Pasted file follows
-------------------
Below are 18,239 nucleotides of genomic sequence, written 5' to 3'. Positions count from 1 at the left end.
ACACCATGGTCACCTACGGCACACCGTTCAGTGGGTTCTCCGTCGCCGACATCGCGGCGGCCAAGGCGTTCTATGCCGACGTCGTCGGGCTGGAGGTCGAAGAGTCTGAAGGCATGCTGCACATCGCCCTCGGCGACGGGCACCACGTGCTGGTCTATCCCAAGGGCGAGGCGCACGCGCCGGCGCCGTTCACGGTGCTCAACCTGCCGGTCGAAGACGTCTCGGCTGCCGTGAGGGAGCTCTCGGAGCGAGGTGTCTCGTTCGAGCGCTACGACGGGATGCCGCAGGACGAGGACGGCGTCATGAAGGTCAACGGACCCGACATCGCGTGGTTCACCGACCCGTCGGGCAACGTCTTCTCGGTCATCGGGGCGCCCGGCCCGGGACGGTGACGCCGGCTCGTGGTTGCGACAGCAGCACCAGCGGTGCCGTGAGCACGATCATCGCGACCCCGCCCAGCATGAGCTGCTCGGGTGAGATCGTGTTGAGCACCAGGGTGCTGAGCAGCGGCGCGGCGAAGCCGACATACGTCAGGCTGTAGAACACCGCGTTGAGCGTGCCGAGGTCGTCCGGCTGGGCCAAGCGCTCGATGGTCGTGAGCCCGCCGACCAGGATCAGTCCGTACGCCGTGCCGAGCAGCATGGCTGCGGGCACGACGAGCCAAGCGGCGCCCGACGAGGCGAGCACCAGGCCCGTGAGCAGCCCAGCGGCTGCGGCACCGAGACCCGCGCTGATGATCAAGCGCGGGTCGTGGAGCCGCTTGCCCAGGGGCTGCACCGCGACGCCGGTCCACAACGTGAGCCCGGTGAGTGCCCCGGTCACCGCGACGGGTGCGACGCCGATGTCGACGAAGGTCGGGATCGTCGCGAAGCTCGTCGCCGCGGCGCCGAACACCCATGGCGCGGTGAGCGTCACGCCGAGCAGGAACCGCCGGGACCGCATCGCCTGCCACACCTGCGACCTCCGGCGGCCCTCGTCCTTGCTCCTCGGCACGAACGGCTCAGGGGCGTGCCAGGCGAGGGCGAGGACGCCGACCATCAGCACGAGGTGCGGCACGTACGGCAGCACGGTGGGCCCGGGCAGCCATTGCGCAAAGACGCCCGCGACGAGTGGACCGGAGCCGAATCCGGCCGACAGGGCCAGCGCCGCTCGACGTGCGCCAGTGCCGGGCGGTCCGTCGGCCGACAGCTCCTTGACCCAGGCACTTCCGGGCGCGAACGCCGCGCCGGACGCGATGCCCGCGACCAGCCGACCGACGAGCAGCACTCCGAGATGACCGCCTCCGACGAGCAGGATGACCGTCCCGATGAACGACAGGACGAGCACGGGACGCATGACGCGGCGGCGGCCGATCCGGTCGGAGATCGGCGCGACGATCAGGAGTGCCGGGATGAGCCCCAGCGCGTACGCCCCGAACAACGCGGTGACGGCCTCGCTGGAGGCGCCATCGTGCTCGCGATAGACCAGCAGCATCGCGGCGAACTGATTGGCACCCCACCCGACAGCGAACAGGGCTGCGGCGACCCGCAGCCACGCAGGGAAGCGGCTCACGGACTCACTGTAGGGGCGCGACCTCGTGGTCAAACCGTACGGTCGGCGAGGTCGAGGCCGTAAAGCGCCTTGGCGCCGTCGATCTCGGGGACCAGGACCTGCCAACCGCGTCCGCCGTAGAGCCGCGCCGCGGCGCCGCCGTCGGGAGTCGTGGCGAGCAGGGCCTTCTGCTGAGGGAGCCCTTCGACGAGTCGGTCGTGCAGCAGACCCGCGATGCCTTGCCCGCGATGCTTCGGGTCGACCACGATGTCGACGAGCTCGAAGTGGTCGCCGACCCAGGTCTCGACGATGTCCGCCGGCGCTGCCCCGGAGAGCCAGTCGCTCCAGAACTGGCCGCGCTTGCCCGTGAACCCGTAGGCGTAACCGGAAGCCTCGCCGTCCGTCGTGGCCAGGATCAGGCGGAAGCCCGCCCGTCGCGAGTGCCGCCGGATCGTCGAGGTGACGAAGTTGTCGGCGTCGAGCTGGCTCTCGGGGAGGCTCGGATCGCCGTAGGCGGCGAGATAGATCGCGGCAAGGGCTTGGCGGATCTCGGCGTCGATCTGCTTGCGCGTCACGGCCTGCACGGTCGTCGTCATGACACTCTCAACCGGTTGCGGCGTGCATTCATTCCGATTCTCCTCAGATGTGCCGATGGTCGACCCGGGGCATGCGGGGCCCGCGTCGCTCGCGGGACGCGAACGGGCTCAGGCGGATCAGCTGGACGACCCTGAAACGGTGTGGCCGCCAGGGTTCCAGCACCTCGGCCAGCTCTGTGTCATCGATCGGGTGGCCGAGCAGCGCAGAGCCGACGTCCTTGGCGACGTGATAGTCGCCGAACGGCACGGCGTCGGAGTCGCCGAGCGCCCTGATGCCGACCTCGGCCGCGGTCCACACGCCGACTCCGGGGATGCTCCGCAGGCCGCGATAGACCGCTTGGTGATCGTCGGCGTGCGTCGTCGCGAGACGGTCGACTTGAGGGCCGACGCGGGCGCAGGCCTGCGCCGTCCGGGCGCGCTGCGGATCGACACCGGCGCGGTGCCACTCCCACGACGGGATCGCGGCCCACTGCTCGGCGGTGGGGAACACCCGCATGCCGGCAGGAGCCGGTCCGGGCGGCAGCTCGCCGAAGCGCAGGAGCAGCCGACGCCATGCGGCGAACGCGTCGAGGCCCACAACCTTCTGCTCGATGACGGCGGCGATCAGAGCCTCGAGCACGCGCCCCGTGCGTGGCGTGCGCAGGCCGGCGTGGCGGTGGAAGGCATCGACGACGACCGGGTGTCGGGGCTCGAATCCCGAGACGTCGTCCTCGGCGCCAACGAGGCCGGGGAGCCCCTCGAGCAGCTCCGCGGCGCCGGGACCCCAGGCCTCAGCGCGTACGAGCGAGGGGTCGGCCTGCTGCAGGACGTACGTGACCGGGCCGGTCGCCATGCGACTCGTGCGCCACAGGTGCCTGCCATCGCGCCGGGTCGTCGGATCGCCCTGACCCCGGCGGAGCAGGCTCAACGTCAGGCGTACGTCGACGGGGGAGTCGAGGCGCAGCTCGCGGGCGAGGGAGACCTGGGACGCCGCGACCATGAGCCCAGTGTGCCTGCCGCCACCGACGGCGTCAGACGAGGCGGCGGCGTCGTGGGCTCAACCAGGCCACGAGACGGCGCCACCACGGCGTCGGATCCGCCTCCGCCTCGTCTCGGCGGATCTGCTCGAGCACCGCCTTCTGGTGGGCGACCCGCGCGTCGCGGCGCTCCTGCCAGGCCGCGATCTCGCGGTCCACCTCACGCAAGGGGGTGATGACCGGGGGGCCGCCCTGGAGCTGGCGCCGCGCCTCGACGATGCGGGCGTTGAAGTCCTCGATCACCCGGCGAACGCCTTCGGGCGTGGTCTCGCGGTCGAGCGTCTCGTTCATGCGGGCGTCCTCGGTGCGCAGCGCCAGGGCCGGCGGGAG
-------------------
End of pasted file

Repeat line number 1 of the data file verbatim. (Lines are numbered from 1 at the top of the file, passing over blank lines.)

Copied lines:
Below are 18,239 nucleotides of genomic sequence, written 5' to 3'. Positions count from 1 at the left end.